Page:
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Learning About Insects, Birds and Animals ~ Aprendizaje acerca de insectos, pájaros y animales
By Connie Goldin, LMFT
“What is born and what is hatched?” This is a very important question. Most insects, fish, birds and reptiles are hatched from eggs. Most mammals are born. That sounds simple and obvious enough. But there are exceptions to each of these statements.
Mammals, like us, have hair or fur, are warm- blooded (can make own body heat that’s not dependent on outside temperature) and nurse their young, who are born alive. Birds are also warm-blooded, but lay eggs in nests. Most all birds (frequently including the dads) raise and care for their young until they are able to leave the nest. The exception is the cow-bird, whose mother lays the egg in another bird’s nest to be cared for by a surrogate mother. Reptiles and fish are cold-blooded (body temperature depends on outside temperature) do not have hair, usually lay eggs, and may not even be around for the hatching. I was surprised to learn that there are insects who guard their eggs and young and even fight off predators, often at the cost of their own lives.
Here are some fun exceptions to the norm. Two mammals in Australia–the Echidna and the Duck-billed Platypus–lay eggs! They are both called “monotremes.” The Western Diamondback Rattlesnake and the Surf Perch both have live birth. When I was six- years-old, my family lived on the beach in Malibu, California. I remember my dad fishing in the surf. One evening, he was quite excited and surprised to catch a perch that immediately started to have babies. I vividly remember my parents trying to save the babies by scooping them up and running with them into the surf. That made quite an impression on me, even though I had no clue about fish babies coming from eggs or being born alive!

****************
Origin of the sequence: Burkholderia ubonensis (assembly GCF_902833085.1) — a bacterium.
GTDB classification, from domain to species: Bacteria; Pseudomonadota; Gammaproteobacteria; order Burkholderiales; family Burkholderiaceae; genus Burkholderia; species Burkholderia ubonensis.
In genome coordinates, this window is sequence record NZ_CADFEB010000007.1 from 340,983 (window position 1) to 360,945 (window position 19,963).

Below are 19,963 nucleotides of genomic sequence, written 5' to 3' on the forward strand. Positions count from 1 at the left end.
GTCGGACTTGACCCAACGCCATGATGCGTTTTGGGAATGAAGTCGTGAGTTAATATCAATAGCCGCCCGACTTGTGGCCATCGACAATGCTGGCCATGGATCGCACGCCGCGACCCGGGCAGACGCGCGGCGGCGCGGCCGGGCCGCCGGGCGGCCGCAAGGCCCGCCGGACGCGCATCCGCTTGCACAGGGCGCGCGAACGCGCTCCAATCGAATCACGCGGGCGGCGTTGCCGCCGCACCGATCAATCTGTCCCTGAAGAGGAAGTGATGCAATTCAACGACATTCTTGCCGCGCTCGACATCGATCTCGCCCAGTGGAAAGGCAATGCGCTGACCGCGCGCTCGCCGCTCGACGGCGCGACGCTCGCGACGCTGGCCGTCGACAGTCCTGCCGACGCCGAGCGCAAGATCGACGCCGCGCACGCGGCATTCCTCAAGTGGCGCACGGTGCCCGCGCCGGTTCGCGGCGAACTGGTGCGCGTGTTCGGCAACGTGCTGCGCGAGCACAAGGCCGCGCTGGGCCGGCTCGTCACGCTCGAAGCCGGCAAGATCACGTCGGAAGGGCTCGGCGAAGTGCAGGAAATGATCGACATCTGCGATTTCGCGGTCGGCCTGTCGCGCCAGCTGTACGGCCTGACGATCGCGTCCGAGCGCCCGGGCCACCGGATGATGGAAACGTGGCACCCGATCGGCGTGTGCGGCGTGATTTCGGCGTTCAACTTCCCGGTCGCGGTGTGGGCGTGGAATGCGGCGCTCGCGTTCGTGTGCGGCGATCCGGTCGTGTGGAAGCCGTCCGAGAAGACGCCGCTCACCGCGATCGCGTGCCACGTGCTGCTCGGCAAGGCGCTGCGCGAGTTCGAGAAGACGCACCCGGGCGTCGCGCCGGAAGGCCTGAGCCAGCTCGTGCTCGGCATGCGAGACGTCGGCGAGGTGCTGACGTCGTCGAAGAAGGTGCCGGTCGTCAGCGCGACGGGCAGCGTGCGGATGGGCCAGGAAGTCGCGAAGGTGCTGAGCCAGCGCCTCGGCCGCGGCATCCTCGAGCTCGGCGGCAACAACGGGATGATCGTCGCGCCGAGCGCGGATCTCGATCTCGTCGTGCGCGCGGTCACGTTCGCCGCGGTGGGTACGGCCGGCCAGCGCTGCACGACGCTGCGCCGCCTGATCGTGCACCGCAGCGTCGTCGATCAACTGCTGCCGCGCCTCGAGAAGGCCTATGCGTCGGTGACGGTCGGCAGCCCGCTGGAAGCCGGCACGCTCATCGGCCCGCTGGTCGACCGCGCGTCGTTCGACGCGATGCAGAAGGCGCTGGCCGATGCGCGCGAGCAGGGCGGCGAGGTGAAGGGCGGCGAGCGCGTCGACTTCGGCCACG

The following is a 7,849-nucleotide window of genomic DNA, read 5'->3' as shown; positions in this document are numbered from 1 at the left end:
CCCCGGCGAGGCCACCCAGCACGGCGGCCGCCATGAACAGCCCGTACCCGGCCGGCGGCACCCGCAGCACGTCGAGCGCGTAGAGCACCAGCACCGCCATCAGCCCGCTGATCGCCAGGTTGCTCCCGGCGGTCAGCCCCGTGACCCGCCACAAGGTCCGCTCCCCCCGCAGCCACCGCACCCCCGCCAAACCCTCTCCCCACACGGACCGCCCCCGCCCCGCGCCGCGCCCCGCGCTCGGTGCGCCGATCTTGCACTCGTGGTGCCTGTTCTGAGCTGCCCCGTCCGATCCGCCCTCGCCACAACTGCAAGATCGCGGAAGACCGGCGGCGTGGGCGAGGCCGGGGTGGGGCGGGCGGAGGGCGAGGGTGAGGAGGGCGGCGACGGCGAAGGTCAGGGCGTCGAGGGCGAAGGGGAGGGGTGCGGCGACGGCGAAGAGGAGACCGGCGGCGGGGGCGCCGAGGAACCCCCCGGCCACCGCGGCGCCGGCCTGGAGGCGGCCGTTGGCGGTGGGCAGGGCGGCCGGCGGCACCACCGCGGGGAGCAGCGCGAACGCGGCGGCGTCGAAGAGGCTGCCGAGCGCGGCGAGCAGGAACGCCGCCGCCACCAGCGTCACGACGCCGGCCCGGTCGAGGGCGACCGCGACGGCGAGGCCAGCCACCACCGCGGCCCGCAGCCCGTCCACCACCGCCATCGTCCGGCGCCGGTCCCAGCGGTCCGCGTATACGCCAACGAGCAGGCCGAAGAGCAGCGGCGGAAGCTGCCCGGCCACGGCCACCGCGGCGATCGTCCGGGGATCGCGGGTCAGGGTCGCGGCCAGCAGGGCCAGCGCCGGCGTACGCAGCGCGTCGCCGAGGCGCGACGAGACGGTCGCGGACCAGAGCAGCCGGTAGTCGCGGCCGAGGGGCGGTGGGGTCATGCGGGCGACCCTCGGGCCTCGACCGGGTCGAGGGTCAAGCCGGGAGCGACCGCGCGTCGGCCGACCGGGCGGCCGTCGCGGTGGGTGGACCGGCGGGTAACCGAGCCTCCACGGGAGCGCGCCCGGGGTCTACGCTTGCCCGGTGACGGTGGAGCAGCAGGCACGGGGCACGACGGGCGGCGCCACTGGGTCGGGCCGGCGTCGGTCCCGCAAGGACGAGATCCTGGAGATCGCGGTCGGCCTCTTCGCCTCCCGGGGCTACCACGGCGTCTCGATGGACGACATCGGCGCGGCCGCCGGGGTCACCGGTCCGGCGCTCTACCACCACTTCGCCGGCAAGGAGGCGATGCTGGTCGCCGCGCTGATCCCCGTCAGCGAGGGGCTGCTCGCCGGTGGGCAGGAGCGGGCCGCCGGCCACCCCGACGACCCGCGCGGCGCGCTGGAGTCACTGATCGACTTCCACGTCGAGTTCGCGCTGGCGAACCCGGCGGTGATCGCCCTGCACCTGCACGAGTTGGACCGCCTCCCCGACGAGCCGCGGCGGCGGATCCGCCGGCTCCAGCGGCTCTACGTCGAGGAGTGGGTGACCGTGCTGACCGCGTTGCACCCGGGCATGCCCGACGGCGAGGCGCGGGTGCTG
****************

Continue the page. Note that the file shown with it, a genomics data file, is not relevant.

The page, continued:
Learn through Activities ~ Aprenda a travás de las actividades
To explore these creatures who lay eggs or have live babies, use play dough to make eggs and “snakes” of different sizes. Read nonfiction and fiction books about the subjects, as well. Here is a book that is silly and fun and helps young children understand that creatures reproduce “alike” creatures. In other words, a baby bird doesn’t have a dog for a biological mommy!
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Nonfiction Books for Kids ~ Libros no de ficción para niños